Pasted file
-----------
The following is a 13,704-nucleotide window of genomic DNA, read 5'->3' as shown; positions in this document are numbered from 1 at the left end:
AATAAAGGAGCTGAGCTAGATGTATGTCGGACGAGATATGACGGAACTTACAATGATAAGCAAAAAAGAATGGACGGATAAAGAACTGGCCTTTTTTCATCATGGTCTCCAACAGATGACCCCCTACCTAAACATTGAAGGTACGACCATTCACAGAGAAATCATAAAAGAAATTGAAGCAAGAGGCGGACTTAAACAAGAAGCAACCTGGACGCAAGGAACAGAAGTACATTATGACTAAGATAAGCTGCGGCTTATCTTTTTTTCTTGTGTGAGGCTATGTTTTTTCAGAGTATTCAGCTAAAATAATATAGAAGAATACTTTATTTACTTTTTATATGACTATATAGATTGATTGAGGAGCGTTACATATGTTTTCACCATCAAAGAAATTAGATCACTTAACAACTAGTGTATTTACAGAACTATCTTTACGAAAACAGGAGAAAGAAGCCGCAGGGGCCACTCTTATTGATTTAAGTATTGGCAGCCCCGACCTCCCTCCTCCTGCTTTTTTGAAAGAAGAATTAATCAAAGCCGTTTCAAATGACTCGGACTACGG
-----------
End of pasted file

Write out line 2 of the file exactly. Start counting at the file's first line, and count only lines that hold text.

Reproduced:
AATAAAGGAGCTGAGCTAGATGTATGTCGGACGAGATATGACGGAACTTACAATGATAAGCAAAAAAGAATGGACGGATAAAGAACTGGCCTTTTTTCATCATGGTCTCCAACAGATGACCCCCTACCTAAACATTGAAGGTACGACCATTCACAGAGAAATCATAAAAGAAATTGAAGCAAGAGGCGGACTTAAACAAGAAGCAACCTGGACGCAAGGAACAGAAGTACATTATGACTAAGATAAGCTGCGGCTTATCTTTTTTTCTTGTGTGAGGCTATGTTTTTTCAGAGTATTCAGCTAAAATAATATAGAAGAATACTTTATTTACTTTTTATATGACTATATAGATTGATTGAGGAGCGTTACATATGTTTTCACCATCAAAGAAATTAGATCACTTAACAACTAGTGTATTTACAGAACTATCTTTACGAAAACAGGAGAAAGAAGCCGCAGGGGCCACTCTTATTGATTTAAGTATTGGCAGCCCCGACCTCCCTCCTCCTGCTTTTTTGAAAGAAGAATTAATCAAAGCCGTTTCAAATGACTCGGACTACGG